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O!nuutry'n O!all

UR great country is in a state of war.

In an age when we hoped for universal and perpetual peace the earth is deluged with blood and our own great nation is involved in the struggle. vVe are called upon to rally to her standards. But war is not an unmixed evil. By thai: bloody process the human race has broken its chains, overthrown despotism and struggled upward to liberty and democracy. That goal that has been realized now by our own and many other people must be reached by all. It is in the overthrow of despotism and the establishing of democracy and freedom that our nation has enlisted. Our country now call~ upon all her children to give her strength. In this crisis she needs us all. Some are required to bear arins and carry our standards, the standards of liberty, to the front; some to produce munitions of war and we~pOI}S' for armies-and navies; some to produce and. conserve food and clothing. for ourselves and allies; and some to bind up the wounds and minister to the needs of those injured in battle. In these activities we can all enlist and each should find the place where he can serve the best. In this crisis the call has come to the school-to our school. vVe have responded promptly wjth a dozen 'or a score in the army and navy, with a hundred enli~tt!d in farming activities to produce路 the needed food, with a hundrf!rl Red Cross auxiliaries to aid in the cause of relief of suffering, anq. with fifty as a body of minute men responding to the calls of our labor bureau for quick and urgent help. Honor comes to the soldier "vho路 risks his life or sacrifices it for freedom, honor to the mother and sister who anxiously wait and pray for the soldier, honor also to the industrial worker who supplies the needs, and to the nurse who l)inds up the wounds. Honor comes to all in these varied lines who put their life and energy into this cause of human freedom. The thrill of the feeling of patriotism is the reward for right action in this time of needed help. The cause. of humanity invites us all to enlist in some phase of this activity and get the reward.

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Boys from Jordan High School who have enlisted in the United States army:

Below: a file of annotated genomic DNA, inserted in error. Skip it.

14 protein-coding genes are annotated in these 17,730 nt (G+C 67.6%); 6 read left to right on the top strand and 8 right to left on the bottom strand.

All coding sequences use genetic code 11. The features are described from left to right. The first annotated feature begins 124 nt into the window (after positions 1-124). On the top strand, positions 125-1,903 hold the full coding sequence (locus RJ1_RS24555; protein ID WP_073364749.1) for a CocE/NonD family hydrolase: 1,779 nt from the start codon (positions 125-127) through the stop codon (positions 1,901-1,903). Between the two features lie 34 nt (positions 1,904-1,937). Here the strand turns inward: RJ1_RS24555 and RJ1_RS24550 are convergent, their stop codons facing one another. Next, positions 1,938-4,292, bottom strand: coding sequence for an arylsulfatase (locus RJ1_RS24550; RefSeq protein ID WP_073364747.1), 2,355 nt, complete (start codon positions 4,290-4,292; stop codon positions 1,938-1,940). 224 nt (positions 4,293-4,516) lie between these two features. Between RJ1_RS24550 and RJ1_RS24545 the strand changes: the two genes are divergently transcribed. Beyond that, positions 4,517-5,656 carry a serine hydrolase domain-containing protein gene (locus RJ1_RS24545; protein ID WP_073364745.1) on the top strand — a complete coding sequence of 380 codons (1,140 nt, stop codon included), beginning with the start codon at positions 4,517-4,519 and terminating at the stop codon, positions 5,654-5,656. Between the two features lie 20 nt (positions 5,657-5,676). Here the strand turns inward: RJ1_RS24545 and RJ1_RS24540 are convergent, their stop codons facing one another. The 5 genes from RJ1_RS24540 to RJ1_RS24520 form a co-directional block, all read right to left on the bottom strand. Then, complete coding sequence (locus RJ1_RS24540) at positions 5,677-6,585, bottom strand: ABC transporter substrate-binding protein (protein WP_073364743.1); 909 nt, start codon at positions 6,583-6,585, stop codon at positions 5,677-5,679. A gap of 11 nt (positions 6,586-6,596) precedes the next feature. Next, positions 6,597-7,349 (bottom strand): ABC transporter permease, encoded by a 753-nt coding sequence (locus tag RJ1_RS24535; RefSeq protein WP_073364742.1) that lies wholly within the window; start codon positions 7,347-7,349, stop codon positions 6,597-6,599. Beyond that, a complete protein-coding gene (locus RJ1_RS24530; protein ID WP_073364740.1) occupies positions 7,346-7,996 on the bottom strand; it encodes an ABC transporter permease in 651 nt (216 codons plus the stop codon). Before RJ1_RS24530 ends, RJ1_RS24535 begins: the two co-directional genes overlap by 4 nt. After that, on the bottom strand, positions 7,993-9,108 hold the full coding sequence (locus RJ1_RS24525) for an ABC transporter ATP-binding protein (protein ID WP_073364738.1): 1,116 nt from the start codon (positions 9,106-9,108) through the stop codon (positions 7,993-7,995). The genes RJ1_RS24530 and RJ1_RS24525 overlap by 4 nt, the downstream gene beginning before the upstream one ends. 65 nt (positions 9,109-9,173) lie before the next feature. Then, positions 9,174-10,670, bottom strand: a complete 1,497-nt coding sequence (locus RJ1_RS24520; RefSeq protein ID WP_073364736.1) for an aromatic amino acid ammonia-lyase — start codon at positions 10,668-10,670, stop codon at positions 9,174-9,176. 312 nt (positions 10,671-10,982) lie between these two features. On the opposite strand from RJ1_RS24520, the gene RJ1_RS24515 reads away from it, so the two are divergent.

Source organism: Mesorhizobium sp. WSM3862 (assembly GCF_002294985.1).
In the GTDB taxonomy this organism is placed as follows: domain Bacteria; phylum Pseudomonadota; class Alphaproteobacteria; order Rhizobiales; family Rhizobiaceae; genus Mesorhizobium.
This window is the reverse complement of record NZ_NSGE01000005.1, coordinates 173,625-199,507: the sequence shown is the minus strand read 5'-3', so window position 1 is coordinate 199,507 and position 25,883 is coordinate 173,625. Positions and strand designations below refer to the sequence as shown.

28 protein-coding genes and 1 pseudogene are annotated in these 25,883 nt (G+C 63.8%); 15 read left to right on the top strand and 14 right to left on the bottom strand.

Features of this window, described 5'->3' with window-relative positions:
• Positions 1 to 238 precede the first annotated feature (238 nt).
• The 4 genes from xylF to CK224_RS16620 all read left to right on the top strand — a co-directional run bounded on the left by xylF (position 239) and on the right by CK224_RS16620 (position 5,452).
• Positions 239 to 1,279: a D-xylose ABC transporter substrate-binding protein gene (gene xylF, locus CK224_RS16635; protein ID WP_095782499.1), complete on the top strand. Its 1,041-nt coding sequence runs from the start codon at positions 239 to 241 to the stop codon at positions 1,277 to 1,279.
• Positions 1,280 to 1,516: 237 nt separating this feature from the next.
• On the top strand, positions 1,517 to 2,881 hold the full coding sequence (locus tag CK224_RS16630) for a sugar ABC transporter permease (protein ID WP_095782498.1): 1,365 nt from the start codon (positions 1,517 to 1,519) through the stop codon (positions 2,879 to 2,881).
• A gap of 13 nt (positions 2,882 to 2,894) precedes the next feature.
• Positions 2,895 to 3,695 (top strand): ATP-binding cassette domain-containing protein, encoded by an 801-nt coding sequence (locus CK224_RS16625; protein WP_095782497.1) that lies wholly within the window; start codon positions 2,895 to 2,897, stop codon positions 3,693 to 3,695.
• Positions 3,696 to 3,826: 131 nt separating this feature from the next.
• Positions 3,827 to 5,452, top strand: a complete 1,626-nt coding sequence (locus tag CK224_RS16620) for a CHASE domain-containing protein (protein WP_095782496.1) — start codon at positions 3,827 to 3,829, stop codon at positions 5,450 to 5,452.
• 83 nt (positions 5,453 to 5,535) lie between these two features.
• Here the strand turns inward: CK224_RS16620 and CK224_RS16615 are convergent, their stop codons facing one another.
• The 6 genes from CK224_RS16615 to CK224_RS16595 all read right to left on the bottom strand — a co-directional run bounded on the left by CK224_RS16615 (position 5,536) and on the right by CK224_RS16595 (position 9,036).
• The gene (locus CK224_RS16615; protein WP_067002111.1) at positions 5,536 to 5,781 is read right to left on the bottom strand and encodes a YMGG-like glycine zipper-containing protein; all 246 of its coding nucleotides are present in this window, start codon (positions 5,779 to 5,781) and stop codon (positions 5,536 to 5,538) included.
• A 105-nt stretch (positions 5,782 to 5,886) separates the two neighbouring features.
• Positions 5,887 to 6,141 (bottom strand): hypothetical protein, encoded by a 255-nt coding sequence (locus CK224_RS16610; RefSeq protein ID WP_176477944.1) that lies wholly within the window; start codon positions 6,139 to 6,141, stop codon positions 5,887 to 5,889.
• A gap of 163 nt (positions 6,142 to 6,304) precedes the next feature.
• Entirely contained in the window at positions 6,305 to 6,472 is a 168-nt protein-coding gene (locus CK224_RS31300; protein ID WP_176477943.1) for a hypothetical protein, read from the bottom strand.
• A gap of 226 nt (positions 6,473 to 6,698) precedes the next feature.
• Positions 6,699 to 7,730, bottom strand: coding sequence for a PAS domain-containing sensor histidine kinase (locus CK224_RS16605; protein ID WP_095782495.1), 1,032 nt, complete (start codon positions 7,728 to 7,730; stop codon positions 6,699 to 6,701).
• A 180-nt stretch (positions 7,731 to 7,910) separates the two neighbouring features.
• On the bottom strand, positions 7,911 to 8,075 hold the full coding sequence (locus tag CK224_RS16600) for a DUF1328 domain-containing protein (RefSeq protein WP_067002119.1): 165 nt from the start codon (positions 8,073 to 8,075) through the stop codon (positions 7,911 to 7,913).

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THIS YEAR STUDENTS.

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Oscar Olson, Frank Ellis, Clyde Brady, William Park, George Oliver, Norman Obvrn WilliRm· Bogge8s, Dewey Canning, Clemen Green. Flavius Erickson . Griffith Dowans. Rufus Ray. Ivan Born. Ray Vincent. Gerald Butler. Charles Van.

LAST YEAR STUDENTS. Verlan Bateman. Elgin Erickson. Elmer Charter. Dewey Monteer. Marion Milne. Hyrum Stag. Carlos Hanson.

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P aOBABLY WILL ENLIST ON JUNE I. Thomas Dewey. John Oldham. Herbert Morris. Wilford Thornblad. William Egbert. Merlin Butler.

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CHOOL days-hO\v much reflection these words contain. This is the springtime of life when the buds of thought are just ready for opening. It is then that we are so earnestly mounting the great ladder of learning, that ladder which has no end but leads ever on and upward. It is true that we must always be ascending or descending; we cannot remain still, we must either fall back or advance. But _our school days, the time when the mind is developing and forming, is the time of the greatest ascension. It is then that the brain is most ready to receive; it is then that the character is formed for future life. Each act or thought, be it ever so small, will some time make itself known. Our school days are the days of happy hours. In them we form true friendships that ~vill last throughout the coming years, and though we are scattered far apart, time or distance can never blot out the memory of our happy school days. They will come back to -us in dark hours of sorrow. In our dreams we will live again the . time we spent in forming the golden chains of friendship, whose links can never be broken or rusted apart. And when we are tottering down the hill of life, we will look 路back and long for just once more our "Happy School Days.'; ~

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United States, my home, 0 sacred ~att~.i ~£ worth; Thy vales and streams, thy plains ·.'afidKwoods; Thy rock-ribbed hills and rushing floods;. Fit home art thou for freedom's birth. My native land, my heartstrings swell With Orpbean music as I dwell On all that thou hast given me; On all that's kept in store by thee. Thy sacred soil we tread with joyous step and free; No conqu'ring foot shall press thy sod; While strength remains, with help of God · All foes before our might shall flee. To all the world we give a hand of greeting kind; May no false step be ours to break The peace we pray mankind to make; One mighty brotherhood to bind.

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PHYSICAL,

EDUCATION